Chances are you rarely think about vacuum forming. You rarely think of vacuums, and even then it’s typically against your will. After all, who likes vacuuming? But if you put the two words vacuum and forming together, you get something that makes an undeniable impact on our lives every day, and that’s not an exaggeration.
Vacuum forming, which is also commonly referred to as vacuuforming, is a simpler (and often more cost effective) method of thermoforming. Therefore, to understand vacuum forming, it might help to also understand its more complex older brother, thermoforming.
Thermoforming is a popular manufacturing process where a plastic sheet is heated to a temperature that makes it moldable and then stretched or formed to a specific shape (usually in a mold). Finally, it is cooled, trimmed, and cut to create a usable product.
In vacuum forming, the plastic sheet is held against the given mold by taking advantage of a vacuum that’s created between the mold and the sheet. This process is used daily to create products ranging in complexity from simple product packaging and plastic components to larger plastic components for the consumer electronics and automobile industries, just to name a few.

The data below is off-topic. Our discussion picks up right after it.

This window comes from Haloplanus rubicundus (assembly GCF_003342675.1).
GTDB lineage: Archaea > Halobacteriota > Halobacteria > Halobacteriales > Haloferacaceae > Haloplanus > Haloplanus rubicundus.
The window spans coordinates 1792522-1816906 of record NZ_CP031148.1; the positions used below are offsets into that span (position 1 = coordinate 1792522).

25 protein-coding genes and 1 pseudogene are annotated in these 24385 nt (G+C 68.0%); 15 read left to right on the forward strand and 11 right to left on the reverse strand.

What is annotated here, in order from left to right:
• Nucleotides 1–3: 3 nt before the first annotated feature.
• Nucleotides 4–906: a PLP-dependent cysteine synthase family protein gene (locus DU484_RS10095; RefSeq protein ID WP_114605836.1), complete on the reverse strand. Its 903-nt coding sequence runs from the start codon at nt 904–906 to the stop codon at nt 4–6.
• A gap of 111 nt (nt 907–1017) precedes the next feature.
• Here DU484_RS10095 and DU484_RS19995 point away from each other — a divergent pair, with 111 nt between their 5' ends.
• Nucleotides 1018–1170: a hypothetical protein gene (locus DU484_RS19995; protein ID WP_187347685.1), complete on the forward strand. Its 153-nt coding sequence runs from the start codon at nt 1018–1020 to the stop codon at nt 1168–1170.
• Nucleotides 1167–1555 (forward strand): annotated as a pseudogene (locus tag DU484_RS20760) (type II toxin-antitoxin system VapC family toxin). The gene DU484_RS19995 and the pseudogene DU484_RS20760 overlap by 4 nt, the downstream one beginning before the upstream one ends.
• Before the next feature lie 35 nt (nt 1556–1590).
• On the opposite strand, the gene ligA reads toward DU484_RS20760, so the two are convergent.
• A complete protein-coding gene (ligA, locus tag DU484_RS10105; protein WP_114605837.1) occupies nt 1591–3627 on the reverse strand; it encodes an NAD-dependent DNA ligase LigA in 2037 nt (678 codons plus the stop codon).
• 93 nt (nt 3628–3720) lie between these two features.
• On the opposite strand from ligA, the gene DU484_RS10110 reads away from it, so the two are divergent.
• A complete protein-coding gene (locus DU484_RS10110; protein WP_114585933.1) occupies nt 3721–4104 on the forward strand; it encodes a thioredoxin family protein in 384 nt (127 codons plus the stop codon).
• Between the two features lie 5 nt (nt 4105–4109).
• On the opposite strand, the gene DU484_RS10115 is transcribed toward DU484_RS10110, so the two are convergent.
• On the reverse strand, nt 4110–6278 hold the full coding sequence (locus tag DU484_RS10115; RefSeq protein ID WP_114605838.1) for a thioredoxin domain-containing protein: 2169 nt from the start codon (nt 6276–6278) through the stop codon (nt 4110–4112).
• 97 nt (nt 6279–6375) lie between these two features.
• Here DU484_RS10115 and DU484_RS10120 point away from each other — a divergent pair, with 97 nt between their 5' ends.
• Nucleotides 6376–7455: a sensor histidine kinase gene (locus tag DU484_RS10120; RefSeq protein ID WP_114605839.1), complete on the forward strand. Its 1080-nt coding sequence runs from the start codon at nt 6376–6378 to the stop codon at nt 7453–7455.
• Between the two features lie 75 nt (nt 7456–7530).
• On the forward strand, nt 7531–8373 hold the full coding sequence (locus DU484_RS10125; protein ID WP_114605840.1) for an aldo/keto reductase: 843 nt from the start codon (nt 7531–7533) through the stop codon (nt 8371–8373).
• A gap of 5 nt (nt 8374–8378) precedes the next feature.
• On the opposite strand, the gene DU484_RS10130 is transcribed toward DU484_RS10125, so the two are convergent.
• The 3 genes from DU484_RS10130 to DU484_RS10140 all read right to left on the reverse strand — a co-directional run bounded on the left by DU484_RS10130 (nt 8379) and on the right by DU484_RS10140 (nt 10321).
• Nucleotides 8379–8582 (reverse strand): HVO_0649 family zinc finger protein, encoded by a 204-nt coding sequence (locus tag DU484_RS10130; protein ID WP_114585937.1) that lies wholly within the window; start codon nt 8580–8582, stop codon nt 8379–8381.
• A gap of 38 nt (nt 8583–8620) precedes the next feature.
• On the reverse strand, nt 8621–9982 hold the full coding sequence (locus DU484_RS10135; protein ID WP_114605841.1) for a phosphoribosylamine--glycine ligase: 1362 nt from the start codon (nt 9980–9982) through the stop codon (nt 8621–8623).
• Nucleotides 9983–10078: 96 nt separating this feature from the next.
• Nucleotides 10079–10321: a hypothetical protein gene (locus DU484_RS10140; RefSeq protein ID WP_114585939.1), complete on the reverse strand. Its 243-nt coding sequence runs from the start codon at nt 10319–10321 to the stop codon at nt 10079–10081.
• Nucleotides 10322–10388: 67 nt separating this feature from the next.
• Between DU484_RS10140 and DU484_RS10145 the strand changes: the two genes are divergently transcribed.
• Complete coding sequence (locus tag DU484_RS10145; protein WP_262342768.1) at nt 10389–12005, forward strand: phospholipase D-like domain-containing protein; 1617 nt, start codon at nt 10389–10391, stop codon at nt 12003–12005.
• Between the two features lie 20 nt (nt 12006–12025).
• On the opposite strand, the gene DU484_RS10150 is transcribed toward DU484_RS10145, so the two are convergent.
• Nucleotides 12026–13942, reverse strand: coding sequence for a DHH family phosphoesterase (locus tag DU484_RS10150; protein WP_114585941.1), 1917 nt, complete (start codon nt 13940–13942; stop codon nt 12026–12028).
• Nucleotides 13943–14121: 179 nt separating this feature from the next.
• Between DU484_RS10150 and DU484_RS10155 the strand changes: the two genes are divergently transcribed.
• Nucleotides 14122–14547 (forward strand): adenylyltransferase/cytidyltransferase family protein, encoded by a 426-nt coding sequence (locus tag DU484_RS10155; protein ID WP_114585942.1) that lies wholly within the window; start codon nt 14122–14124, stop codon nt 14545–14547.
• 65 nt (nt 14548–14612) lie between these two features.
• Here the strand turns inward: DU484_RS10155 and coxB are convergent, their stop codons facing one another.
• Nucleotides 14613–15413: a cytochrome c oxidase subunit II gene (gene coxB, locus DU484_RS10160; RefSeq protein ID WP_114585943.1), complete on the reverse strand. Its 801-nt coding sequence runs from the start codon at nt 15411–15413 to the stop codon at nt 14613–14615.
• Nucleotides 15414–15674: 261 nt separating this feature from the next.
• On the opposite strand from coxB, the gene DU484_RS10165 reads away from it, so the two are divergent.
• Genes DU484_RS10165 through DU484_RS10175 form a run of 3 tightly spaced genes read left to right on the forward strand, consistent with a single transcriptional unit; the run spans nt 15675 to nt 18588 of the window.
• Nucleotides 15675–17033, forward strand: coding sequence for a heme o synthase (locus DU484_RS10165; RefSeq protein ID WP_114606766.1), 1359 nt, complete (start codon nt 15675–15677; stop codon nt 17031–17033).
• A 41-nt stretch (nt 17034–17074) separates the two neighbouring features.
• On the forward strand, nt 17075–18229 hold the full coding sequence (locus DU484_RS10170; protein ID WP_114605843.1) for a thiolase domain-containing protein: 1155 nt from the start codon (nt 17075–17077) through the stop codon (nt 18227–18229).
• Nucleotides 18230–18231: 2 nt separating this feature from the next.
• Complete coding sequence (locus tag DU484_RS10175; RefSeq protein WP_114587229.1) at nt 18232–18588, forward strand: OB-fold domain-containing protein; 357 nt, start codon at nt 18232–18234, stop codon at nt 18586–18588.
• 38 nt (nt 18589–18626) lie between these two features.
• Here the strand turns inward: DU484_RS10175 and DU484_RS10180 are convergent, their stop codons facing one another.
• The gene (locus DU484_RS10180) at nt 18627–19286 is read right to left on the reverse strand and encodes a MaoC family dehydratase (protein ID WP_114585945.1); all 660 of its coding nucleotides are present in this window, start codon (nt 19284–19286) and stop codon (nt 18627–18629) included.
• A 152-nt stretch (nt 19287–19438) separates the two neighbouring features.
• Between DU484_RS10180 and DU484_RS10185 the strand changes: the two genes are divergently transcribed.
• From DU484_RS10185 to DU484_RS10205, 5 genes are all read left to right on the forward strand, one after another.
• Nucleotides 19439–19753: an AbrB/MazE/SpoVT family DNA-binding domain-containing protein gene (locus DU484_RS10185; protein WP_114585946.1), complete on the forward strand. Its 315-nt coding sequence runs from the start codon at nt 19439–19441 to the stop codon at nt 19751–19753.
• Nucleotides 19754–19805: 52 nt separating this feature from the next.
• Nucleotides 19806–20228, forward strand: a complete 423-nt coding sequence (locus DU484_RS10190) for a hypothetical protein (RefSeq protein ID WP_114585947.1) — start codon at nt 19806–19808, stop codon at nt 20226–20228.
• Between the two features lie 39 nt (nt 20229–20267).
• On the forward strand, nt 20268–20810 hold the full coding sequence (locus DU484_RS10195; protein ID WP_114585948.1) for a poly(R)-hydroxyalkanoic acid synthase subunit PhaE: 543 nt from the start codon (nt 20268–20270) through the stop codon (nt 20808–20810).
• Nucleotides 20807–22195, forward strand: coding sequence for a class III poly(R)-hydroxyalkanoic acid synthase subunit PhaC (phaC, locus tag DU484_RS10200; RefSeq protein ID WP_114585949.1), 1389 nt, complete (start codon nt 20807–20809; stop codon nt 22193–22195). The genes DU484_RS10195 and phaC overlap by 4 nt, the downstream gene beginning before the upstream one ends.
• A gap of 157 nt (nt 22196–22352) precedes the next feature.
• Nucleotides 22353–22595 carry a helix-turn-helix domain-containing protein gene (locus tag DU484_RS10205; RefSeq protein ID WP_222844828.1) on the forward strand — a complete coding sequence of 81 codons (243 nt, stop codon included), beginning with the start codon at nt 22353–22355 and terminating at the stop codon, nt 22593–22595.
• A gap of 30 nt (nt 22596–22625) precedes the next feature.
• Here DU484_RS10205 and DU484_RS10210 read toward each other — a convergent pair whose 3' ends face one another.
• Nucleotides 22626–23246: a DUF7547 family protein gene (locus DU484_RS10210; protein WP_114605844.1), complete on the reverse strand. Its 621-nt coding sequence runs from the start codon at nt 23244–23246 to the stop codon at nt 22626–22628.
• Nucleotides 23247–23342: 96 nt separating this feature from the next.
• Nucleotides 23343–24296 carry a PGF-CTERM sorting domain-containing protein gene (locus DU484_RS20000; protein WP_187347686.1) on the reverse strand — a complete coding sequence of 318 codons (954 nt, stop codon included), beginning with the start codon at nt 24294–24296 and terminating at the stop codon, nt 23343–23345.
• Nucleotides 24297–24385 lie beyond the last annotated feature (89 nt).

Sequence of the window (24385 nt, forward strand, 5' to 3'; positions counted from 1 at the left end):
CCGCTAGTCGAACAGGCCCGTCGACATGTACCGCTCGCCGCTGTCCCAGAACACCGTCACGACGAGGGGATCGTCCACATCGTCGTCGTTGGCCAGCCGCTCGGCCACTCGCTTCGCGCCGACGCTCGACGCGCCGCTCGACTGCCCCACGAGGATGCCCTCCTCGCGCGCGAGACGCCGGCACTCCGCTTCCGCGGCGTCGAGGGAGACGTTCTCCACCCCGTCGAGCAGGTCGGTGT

In most cases, vacuum forming is used to produce the thin plastic products that tend to be relatively shallow. We typically come into contact with these materials every day, such as the product casings found in just about every store or the blister packages used to contain and protect doses of pharmaceuticals. However, vacuforming can also be used to produce thicker objects.
While “thin sheet” vacuforming is more common, “thick sheet” vacuum forming is used to produce objects such as protective covers and encasings for medical instrumentation, automotive coverings, bathware, home décor, and appliance coverings. These deep parts can be vacuum formed if the formed sheet can be mechanically stretched before it meets the mold and before the vacuum pressure is initiated.
Lately, questions have been raised regarding the safety of plastics used in produce packaging and other applications. Fortunately, the conventional materials associated with plastic vacuforming are thermoplastics. Thermoplastics were named because of their ability to endure repeated melting, and freezing without losing the ability to be reshaped upon rehearing. This makes them highly recyclable, which also makes vacuum forming a relatively green manufacturing process.
So next time you tear open a blister package of cold or sinus pills, peer over the contours of your dashboard, or open a product protected by a thin sheet of plastic, think about how plastic forming is responsible for keeping it all safe, protected, and untampered with. Think about how those products might be different without that packaging, and how much more difficult it would be to actually find the things we need and use every day.
Post time: 04-28-2017